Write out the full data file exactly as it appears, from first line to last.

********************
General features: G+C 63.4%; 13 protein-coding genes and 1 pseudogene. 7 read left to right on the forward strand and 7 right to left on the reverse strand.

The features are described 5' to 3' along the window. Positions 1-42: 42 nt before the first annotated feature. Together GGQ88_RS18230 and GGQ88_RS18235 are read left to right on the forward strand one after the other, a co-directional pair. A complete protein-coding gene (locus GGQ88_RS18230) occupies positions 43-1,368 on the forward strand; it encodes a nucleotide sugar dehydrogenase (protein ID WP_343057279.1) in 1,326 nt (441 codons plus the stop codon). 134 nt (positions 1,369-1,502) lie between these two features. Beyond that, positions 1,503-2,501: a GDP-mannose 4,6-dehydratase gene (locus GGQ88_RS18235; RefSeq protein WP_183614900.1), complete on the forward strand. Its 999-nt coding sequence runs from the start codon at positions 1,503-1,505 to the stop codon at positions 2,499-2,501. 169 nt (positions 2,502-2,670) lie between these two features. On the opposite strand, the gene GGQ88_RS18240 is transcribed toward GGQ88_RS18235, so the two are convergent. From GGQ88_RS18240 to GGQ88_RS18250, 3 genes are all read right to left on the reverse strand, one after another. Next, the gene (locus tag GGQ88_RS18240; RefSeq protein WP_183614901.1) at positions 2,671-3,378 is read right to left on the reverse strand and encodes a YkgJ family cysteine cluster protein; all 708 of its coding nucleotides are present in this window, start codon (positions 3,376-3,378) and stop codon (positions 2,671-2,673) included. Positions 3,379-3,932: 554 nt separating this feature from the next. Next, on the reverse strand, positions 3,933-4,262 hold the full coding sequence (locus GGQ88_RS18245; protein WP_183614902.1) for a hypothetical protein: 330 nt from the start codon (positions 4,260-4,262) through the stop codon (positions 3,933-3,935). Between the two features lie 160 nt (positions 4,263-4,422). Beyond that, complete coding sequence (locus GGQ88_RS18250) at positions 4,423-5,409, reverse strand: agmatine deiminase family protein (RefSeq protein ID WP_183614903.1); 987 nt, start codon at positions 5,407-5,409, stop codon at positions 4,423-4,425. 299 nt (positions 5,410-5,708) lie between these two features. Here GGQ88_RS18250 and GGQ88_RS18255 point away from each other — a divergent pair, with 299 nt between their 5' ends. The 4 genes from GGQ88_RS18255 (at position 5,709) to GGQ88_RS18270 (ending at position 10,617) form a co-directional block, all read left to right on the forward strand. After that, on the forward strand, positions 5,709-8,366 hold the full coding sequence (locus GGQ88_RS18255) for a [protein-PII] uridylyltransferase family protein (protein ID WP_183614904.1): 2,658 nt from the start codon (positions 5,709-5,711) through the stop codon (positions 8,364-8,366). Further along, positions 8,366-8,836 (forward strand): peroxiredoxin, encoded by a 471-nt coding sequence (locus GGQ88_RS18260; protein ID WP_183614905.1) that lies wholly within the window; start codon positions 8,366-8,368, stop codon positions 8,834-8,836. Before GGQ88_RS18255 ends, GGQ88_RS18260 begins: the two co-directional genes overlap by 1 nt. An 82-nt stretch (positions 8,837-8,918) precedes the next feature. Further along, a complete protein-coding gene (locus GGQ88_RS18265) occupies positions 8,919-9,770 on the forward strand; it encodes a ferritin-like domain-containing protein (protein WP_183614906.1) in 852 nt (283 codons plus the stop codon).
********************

General features: G+C 63.4%; 13 protein-coding genes and 1 pseudogene. 7 read left to right on the forward strand and 7 right to left on the reverse strand.

The features are described 5' to 3' along the window. Positions 1-42: 42 nt before the first annotated feature. Together GGQ88_RS18230 and GGQ88_RS18235 are read left to right on the forward strand one after the other, a co-directional pair. A complete protein-coding gene (locus GGQ88_RS18230) occupies positions 43-1,368 on the forward strand; it encodes a nucleotide sugar dehydrogenase (protein ID WP_343057279.1) in 1,326 nt (441 codons plus the stop codon). 134 nt (positions 1,369-1,502) lie between these two features. Beyond that, positions 1,503-2,501: a GDP-mannose 4,6-dehydratase gene (locus GGQ88_RS18235; RefSeq protein WP_183614900.1), complete on the forward strand. Its 999-nt coding sequence runs from the start codon at positions 1,503-1,505 to the stop codon at positions 2,499-2,501. 169 nt (positions 2,502-2,670) lie between these two features. On the opposite strand, the gene GGQ88_RS18240 is transcribed toward GGQ88_RS18235, so the two are convergent. From GGQ88_RS18240 to GGQ88_RS18250, 3 genes are all read right to left on the reverse strand, one after another. Next, the gene (locus tag GGQ88_RS18240; RefSeq protein WP_183614901.1) at positions 2,671-3,378 is read right to left on the reverse strand and encodes a YkgJ family cysteine cluster protein; all 708 of its coding nucleotides are present in this window, start codon (positions 3,376-3,378) and stop codon (positions 2,671-2,673) included. Positions 3,379-3,932: 554 nt separating this feature from the next. Next, on the reverse strand, positions 3,933-4,262 hold the full coding sequence (locus GGQ88_RS18245; protein WP_183614902.1) for a hypothetical protein: 330 nt from the start codon (positions 4,260-4,262) through the stop codon (positions 3,933-3,935). Between the two features lie 160 nt (positions 4,263-4,422). Beyond that, complete coding sequence (locus GGQ88_RS18250) at positions 4,423-5,409, reverse strand: agmatine deiminase family protein (RefSeq protein ID WP_183614903.1); 987 nt, start codon at positions 5,407-5,409, stop codon at positions 4,423-4,425. 299 nt (positions 5,410-5,708) lie between these two features. Here GGQ88_RS18250 and GGQ88_RS18255 point away from each other — a divergent pair, with 299 nt between their 5' ends. The 4 genes from GGQ88_RS18255 (at position 5,709) to GGQ88_RS18270 (ending at position 10,617) form a co-directional block, all read left to right on the forward strand. After that, on the forward strand, positions 5,709-8,366 hold the full coding sequence (locus GGQ88_RS18255) for a [protein-PII] uridylyltransferase family protein (protein ID WP_183614904.1): 2,658 nt from the start codon (positions 5,709-5,711) through the stop codon (positions 8,364-8,366). Further along, positions 8,366-8,836 (forward strand): peroxiredoxin, encoded by a 471-nt coding sequence (locus GGQ88_RS18260; protein ID WP_183614905.1) that lies wholly within the window; start codon positions 8,366-8,368, stop codon positions 8,834-8,836. Before GGQ88_RS18255 ends, GGQ88_RS18260 begins: the two co-directional genes overlap by 1 nt. An 82-nt stretch (positions 8,837-8,918) precedes the next feature. Further along, a complete protein-coding gene (locus GGQ88_RS18265) occupies positions 8,919-9,770 on the forward strand; it encodes a ferritin-like domain-containing protein (protein WP_183614906.1) in 852 nt (283 codons plus the stop codon).